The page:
formed. I use two pieces of wood to roll out a string of moxa. Use a small amount of moxa material, a bit bigger than an azuki bean, and place it between the pieces of wood and move them back and forth applying as little pressure as possible. This will produce a soft string of moxa about 2mm in diameter. The diameter is more uniform than when rolled by hand so its possible to reduce the heat sensation (Fig. 3).

Figure 3 (2) Apply Shiunko2 after the points are decided. This protects the skin and prevents moxa scars. The Shiunko acts as an adhesive and the moxa cone stands easily on the skin. It is best to apply as little Shiunko

as possible. Large amounts of this ointment on the point can hurt the patient because the heat builds up in the oil so the temperature goes higher than usual. (3) In direct moxibustion, the first cone feels the hottest, subsequent cones are not as hot because one gets used to the heat sensation. For the first cone use a small lightly rolled cone between the size of a sesame seed and half a rice grain. Applying subsequent cones is easy if the first one is light stimulation applied with a bamboo tube. The ice breaker is the most important. These are the basic guidelines for moxa application. 4. Moxa ApplicationTechnique (Movement 1) Hold the bamboo tube firmly with the middle, ring, and little fingers of the left (non-dominant) hand, and hold the string of moxa between the thumb and index finger. Keep twisting the moxa to adjust the size of the cones. (Fig. 4)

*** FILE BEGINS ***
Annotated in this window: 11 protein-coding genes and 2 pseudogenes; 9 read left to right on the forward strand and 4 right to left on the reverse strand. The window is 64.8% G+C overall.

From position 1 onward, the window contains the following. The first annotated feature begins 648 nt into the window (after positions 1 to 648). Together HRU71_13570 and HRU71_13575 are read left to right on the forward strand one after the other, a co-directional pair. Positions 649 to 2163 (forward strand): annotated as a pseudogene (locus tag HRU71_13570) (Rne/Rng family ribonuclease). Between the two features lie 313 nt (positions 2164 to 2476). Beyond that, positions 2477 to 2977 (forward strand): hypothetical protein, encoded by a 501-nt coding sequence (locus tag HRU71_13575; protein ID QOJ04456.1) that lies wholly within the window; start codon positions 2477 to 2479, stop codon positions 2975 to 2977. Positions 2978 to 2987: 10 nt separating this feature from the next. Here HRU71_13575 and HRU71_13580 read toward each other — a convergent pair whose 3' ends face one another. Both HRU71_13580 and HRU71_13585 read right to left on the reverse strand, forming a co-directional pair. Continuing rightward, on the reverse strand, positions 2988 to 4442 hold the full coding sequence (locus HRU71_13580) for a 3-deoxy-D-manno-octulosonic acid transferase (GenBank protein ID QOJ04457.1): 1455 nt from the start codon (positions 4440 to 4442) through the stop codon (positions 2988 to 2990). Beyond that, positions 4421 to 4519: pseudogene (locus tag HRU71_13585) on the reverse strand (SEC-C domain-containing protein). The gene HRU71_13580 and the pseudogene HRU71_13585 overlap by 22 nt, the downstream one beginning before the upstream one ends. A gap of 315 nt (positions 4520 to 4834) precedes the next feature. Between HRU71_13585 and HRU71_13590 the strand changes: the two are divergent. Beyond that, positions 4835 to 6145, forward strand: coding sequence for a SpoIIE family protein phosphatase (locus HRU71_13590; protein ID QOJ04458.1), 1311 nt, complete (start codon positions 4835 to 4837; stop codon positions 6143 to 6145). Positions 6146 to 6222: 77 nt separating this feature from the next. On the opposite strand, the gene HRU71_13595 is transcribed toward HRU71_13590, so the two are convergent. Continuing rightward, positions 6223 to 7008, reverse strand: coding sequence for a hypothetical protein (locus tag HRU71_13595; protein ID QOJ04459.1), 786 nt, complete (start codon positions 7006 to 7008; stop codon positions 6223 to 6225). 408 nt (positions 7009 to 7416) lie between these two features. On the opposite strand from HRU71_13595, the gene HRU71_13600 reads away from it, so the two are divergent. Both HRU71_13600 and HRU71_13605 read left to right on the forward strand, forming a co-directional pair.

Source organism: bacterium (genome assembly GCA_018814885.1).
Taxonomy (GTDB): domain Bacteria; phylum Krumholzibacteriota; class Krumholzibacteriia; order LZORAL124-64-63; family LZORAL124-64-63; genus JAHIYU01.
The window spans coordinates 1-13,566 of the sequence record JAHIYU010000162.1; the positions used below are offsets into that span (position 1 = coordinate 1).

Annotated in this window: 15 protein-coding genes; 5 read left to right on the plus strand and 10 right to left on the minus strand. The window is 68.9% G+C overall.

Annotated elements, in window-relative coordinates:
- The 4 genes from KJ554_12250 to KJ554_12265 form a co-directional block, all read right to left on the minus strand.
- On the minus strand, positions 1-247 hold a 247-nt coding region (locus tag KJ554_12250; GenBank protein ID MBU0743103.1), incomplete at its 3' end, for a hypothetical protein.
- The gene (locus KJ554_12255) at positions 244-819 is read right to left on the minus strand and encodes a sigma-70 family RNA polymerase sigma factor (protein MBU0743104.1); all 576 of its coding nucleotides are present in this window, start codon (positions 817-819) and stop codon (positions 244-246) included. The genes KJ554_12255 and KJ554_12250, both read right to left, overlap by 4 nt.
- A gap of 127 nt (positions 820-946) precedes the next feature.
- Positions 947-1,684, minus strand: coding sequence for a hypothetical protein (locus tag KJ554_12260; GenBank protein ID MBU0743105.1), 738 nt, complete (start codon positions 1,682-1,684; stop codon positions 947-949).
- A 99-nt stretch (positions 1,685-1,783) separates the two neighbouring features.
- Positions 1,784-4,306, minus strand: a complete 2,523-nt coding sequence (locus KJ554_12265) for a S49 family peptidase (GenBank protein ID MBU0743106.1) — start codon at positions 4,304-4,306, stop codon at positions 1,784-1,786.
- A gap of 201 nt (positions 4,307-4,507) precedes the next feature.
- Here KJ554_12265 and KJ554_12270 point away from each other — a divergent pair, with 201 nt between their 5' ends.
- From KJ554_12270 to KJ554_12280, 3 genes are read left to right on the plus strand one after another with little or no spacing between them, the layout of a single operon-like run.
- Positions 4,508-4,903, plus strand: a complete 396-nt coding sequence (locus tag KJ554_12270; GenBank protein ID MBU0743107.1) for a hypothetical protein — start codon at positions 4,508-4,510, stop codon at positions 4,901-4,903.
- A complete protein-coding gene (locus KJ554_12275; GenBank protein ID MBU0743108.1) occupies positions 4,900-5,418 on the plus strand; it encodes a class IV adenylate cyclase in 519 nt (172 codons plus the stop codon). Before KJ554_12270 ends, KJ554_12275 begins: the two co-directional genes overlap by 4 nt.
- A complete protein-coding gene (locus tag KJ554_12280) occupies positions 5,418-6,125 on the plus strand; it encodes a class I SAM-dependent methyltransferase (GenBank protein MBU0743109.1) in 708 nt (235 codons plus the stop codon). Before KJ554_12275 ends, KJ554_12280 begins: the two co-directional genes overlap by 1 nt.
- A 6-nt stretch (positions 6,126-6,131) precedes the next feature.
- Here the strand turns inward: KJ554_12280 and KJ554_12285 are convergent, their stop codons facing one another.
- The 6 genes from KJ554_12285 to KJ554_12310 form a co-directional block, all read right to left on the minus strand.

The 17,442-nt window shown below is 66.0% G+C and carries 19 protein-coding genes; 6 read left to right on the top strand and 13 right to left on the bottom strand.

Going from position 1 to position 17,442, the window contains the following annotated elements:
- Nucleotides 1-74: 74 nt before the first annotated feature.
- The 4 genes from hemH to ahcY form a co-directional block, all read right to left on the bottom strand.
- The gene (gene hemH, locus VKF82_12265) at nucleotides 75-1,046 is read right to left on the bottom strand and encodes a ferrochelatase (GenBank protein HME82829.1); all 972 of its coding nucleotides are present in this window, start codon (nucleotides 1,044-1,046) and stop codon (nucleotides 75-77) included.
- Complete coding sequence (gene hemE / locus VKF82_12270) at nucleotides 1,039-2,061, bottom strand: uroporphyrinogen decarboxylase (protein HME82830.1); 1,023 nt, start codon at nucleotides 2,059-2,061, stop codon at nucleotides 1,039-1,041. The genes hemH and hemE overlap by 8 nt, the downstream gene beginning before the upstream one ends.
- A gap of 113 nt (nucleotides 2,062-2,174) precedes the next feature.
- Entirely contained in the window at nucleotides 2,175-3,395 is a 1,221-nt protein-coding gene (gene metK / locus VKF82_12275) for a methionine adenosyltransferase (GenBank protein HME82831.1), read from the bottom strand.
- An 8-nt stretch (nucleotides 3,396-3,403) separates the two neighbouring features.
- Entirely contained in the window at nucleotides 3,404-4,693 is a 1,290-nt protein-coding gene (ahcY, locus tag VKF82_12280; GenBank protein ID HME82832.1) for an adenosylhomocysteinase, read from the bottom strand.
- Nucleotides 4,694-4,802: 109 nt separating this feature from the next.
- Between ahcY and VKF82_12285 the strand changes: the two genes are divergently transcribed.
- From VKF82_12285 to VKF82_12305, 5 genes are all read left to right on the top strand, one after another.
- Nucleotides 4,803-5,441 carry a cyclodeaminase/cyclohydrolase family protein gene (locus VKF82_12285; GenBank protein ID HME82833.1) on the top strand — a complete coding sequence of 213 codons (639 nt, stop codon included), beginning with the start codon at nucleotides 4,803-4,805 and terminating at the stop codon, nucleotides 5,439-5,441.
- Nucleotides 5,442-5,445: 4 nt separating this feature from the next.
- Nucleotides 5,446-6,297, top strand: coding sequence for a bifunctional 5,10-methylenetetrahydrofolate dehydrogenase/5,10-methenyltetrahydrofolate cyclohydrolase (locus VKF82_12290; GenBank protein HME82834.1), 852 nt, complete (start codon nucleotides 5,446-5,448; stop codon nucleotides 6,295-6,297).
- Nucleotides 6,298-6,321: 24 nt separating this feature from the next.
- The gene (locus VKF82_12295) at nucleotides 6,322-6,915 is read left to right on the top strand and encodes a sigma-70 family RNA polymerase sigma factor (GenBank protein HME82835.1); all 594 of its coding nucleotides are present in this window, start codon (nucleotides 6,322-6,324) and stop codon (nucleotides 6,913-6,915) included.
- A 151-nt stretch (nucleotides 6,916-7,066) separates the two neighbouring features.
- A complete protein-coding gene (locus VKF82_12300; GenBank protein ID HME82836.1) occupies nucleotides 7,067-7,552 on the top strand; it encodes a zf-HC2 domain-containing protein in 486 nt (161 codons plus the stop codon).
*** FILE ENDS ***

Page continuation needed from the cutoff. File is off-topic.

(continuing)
Figure 4 (Movement 2) Pinch off a piece of moxa with the thumb and index finger of the right (dominant) hand and place it on the point (Fig. 5). The moxa is soft and delicate, so avoid crushing it by gently holding it and pulling it off to separate a piece. The part of the cone that is separated from the moxa string will have loose fibers and be shaggy after being pulled apart.